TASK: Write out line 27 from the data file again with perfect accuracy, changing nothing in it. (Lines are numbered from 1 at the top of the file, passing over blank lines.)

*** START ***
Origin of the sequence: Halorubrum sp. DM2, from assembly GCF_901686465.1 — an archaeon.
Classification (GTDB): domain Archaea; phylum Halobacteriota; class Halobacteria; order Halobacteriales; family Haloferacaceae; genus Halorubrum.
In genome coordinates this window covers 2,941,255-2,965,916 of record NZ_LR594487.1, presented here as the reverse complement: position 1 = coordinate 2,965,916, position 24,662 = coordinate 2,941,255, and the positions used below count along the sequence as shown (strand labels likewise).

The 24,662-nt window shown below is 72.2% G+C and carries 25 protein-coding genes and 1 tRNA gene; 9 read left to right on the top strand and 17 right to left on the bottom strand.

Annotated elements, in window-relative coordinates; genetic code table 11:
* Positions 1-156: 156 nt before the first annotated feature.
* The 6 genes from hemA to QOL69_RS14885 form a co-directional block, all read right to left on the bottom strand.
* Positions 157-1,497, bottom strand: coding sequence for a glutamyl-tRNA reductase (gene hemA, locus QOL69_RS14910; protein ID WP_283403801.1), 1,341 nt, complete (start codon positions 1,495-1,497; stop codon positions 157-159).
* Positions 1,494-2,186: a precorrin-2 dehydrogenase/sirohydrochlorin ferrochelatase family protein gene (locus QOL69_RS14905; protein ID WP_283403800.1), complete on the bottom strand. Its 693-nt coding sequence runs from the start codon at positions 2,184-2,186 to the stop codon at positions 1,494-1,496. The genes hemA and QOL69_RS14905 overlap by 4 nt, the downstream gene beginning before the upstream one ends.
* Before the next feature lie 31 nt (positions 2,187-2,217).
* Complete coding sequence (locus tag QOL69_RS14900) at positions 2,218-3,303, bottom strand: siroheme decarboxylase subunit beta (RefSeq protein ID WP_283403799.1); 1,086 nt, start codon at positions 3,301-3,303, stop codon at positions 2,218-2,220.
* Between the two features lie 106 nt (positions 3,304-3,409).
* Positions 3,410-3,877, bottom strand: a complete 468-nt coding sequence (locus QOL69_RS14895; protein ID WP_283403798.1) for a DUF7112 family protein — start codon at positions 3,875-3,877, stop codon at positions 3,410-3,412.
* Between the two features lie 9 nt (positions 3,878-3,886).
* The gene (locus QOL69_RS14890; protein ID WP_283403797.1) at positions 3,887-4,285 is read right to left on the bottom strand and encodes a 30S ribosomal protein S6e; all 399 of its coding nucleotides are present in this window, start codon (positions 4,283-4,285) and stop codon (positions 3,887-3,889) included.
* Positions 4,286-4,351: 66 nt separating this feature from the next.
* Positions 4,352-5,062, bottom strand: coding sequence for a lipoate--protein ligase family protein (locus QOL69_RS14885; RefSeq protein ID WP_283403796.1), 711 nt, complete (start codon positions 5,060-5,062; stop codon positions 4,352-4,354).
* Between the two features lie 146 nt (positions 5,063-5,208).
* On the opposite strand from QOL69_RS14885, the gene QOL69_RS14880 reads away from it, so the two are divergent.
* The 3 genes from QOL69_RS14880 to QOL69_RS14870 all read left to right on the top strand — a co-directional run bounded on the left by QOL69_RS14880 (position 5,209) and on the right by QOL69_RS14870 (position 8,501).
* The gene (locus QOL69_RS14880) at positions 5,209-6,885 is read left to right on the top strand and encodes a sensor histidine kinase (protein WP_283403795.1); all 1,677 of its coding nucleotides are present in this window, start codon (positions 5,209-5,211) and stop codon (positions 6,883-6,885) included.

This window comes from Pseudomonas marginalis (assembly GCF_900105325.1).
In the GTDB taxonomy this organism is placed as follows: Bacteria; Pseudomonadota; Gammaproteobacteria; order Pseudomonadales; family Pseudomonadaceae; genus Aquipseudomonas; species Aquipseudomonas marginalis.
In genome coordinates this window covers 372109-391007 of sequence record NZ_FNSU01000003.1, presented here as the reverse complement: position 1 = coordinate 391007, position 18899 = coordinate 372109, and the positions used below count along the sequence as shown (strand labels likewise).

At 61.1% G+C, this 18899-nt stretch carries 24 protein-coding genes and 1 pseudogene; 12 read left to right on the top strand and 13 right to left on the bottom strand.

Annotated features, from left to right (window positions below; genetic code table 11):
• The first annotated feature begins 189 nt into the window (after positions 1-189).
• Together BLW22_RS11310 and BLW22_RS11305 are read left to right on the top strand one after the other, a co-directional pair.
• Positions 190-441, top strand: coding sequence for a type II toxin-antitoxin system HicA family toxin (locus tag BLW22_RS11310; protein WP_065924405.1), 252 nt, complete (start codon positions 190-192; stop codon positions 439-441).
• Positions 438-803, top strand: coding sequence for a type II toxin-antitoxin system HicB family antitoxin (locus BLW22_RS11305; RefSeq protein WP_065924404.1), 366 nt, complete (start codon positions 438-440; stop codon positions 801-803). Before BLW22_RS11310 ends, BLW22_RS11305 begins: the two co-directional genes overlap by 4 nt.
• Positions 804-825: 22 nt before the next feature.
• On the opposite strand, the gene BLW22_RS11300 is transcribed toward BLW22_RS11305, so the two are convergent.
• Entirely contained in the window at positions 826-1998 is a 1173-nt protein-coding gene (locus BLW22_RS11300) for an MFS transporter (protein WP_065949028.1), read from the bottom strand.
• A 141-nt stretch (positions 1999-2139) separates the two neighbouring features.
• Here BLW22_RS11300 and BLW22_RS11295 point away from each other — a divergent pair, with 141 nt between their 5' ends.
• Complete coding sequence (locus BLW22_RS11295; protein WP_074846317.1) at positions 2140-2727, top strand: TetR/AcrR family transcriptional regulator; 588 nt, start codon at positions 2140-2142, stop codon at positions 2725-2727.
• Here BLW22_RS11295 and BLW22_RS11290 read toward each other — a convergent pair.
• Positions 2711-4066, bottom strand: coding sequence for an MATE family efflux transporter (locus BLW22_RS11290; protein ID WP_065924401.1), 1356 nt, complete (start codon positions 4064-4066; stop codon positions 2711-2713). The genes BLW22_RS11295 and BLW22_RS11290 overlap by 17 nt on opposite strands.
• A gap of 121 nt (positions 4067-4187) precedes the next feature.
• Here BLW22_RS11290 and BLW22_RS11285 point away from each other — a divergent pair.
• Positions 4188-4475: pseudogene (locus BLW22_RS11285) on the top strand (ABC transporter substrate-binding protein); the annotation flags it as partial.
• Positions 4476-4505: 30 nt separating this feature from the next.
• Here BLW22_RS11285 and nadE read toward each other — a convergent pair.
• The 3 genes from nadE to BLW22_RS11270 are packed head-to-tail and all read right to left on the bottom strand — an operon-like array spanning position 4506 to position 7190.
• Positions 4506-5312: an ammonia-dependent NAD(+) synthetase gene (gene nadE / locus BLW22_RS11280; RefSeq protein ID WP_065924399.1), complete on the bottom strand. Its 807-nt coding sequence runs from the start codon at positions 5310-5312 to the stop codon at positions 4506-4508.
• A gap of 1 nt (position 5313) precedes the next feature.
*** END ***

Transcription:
• The first annotated feature begins 189 nt into the window (after positions 1-189).